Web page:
Business tips from six mumpreneurs

Want to work for yourself, but don’t know where to start? Get advice from mums who’ve enjoyed business success


Fancy yourself as a mumpreneur? We’ve got 6 successful business mums to share their tips for how to set up, sell and grow…


Find a gap in the market

If you really want to work for yourself, you can get inspiration for a business idea from anywhere. “There are so many mumpreneurs now and it’s because we’ve started wanting better products,” says Leanne Curtis-Cobb founder of Quack Quack Moo. “Mums are starting to design products and solutions when they face problems.” 

It’s important to do lots of research to make sure your idea is original and fills a gap in the market, says Donna Heaton, who invented a children’s swimming aid and founded the company Monkey Swimmers. “We found that there was no competition – there was the odd armband but nothing as unique as ours,” she says. 

Play to your strengths

If you can’t come up with any idea or product you think is unique, there’s no need to despair, says Michelle Daniells, founder of Benjoy Nutrition.“If you haven’t had that ‘eureka!’ moment of inspiration for something completely new, all you need to do is look at your skills, expertise and strengths and see how they might be applied to something,” says Michelle. She suggests running a franchise. “There are lots of websites that let you tap into existing businesses that you can then run for yourself at home.”

Investment opportunities

Working out how to fund your venture is something you really need to consider. “Look on the internet, there are so many websites for small businesses and women’s networking groups that offer information and advice,” says Fiona Wood, founder of Naturally Cool Kids. Fiona suggests starting small by funding yourself to build your confidence. “If you can afford a little bit of money to start on your own and then build up gradually, it’s best to start within your means.”

Budget for expenses

You may have a great idea for a product, but it’ll come to nothing if it isn’t safe. Safety testing is one expense that often gets overlooked, but is something you should invest in. Rachel Jones, founder of Totseat (pictured above), explains: “It’s crucial to invest in testing. Start by searching online and find out which test houses specialise in which products.” And she adds: “You can’t just test something once, you have to keep testing it, so it’s quite expensive.”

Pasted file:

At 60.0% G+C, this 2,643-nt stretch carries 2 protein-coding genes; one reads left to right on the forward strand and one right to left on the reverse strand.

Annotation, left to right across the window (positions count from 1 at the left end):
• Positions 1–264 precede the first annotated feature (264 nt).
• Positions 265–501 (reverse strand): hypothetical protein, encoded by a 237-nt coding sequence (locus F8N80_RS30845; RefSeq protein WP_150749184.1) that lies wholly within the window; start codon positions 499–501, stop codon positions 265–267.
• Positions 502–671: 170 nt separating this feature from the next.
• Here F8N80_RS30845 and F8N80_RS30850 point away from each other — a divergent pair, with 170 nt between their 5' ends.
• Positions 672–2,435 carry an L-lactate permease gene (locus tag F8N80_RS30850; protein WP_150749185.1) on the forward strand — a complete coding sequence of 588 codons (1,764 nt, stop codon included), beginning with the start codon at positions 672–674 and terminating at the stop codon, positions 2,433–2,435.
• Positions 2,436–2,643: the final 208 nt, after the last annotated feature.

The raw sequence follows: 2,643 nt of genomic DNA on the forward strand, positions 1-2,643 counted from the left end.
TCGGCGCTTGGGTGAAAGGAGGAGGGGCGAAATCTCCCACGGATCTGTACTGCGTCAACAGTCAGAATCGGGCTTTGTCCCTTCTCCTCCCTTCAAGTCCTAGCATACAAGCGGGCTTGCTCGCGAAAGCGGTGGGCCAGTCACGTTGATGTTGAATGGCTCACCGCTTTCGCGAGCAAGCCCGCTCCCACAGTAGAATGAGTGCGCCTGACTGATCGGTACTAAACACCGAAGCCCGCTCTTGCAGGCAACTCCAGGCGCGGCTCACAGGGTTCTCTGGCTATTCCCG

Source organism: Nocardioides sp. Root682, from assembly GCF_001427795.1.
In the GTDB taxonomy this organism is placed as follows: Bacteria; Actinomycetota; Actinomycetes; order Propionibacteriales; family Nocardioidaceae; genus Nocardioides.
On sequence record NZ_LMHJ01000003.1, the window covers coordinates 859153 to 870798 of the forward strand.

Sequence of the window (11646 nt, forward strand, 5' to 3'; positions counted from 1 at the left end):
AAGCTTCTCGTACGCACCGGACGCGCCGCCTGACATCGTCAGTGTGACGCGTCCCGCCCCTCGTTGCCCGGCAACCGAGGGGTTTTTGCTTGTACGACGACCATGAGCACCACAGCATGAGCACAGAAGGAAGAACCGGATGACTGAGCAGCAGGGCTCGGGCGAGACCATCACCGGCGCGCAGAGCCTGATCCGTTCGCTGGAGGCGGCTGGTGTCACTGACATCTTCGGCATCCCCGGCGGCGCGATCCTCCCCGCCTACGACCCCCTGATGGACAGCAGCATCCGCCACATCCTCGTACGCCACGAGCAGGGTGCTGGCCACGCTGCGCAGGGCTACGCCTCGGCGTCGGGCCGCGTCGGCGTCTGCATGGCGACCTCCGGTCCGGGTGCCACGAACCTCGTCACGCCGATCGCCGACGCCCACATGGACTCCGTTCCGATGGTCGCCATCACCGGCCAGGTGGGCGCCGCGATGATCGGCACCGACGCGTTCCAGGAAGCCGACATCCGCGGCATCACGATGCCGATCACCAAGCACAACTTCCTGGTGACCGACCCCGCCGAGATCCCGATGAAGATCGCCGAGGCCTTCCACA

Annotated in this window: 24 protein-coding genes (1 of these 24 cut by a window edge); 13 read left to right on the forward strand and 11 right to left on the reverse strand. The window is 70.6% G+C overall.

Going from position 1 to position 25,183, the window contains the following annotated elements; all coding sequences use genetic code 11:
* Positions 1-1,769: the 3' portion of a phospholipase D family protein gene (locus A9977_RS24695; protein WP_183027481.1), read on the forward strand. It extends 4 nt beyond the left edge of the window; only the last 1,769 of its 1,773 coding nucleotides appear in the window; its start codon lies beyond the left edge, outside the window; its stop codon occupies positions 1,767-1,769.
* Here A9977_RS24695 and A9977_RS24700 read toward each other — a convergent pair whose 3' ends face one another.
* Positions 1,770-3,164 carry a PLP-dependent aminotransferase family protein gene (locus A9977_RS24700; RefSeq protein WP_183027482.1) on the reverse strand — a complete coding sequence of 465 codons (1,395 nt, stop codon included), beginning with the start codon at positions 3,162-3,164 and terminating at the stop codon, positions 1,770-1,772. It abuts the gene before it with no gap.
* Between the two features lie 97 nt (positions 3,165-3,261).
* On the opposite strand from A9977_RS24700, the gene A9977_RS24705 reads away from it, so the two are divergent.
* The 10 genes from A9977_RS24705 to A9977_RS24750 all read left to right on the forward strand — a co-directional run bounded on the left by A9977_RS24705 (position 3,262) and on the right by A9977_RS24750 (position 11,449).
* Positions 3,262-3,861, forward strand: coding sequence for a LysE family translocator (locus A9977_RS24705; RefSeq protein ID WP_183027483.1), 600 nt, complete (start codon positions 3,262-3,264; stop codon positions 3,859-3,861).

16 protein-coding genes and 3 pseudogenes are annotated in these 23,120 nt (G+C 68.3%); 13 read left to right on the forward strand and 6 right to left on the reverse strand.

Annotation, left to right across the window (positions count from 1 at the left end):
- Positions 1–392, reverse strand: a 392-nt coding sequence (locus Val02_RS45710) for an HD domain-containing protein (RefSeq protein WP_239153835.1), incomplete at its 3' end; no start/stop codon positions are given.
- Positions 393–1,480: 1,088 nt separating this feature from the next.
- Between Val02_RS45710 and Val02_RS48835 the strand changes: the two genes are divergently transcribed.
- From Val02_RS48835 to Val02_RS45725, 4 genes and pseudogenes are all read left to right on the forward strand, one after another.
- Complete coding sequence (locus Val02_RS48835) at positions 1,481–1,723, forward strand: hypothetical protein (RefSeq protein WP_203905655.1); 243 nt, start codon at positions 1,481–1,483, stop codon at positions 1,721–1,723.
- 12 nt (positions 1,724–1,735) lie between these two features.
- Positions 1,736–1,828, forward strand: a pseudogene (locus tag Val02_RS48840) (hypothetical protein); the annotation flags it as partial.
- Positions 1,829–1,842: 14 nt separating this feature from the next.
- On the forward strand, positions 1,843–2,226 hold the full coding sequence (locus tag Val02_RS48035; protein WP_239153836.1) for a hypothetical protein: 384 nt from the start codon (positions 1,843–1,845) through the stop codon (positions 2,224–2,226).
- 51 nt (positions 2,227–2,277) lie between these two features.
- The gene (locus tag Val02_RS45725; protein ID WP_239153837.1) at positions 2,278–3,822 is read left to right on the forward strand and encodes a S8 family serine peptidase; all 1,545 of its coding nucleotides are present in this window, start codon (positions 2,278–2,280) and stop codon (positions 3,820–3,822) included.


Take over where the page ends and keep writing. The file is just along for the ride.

The naming game

Choosing a memorable name for your business is important, and it’s best to keep it simple, says Cara Sayer, founder of SnoozeShade. “Marketing is critical if you’re a small business and need to make a loud noise,” she says. “Either get the name to say what the business does or go the opposite way, so it doesn’t really mean anything,” explains Cara. “But whatever it is, it should be snappy and catchy.”

To market, to market

You’ll feel more confident taking your product or service to market if you’ve done lots of research, says Michelle. “Try to talk to someone who’s launched something similar before,” she advises. “There are consultants who can advise you, but if they’ve not done it themselves they might not relate to some of the issues and pitfalls.” 

Be bold, think big

“If you want to achieve something big, you need to aim high and think big,” says Leanne. Her advice is to break everything down into achievable goals: “I did everything in baby steps. It keeps everything in perspective and you can move at your own pace, then put the brakes on if you want to.”

Being your own boss

Starting your own business can have many rewards but it is very hard work, so try to remember why you initially decided to make the change. “One of the things that working mothers struggle with is the conflicting demands on their time,” says Michelle. “You have to make peace with yourself, put things into perspective and get the balance right so that you don’t feel bad,” she advises. Above all, have confidence in yourself, says Fiona: “Don’t be afraid, have a go – you’ll never know if you never try.”

Read more…


Comments ()

Please read our Chat guidelines.